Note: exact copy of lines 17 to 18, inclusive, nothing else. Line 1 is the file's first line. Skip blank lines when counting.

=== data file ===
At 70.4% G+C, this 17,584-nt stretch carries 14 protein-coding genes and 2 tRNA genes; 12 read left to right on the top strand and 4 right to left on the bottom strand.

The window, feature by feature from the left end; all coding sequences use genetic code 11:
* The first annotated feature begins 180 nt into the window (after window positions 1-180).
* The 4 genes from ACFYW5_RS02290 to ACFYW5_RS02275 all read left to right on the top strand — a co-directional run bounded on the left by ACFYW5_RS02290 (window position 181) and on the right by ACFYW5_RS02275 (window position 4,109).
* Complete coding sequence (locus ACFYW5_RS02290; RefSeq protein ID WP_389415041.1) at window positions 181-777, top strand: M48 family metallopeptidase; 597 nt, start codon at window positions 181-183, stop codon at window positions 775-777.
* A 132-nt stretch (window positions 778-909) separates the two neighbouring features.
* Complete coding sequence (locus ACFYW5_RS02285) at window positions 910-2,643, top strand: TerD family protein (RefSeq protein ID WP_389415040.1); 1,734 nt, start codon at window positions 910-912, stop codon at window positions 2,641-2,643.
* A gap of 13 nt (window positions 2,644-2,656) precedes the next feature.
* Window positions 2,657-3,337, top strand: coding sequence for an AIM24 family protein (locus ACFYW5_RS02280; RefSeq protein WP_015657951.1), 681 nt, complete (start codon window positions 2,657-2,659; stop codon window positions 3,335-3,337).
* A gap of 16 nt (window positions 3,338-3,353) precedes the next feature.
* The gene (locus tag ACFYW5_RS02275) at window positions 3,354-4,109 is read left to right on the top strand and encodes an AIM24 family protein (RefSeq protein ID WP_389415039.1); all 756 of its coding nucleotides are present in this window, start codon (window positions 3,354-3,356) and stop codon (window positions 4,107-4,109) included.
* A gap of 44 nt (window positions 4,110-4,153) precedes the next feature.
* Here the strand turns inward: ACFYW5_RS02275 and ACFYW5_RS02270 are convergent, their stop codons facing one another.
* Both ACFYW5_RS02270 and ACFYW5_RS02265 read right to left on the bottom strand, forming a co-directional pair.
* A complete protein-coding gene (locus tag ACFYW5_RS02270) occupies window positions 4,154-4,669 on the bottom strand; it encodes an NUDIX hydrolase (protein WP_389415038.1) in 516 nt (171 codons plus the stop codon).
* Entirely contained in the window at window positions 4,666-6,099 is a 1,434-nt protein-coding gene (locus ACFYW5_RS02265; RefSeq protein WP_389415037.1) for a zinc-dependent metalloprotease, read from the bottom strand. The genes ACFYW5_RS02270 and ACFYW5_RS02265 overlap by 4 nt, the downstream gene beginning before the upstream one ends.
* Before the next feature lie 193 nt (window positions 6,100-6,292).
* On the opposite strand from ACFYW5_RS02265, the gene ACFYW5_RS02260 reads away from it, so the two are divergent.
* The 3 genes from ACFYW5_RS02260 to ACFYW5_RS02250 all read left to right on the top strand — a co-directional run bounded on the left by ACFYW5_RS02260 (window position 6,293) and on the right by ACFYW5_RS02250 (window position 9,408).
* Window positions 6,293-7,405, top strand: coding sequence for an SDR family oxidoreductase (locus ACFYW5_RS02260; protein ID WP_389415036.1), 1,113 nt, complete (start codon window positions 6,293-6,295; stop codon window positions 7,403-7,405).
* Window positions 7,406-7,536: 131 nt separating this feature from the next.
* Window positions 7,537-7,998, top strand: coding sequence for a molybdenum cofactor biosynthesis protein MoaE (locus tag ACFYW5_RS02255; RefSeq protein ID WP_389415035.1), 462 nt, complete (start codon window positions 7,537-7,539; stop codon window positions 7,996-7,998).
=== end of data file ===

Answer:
* Before the next feature lie 193 nt (window positions 6,100-6,292).
* On the opposite strand from ACFYW5_RS02265, the gene ACFYW5_RS02260 reads away from it, so the two are divergent.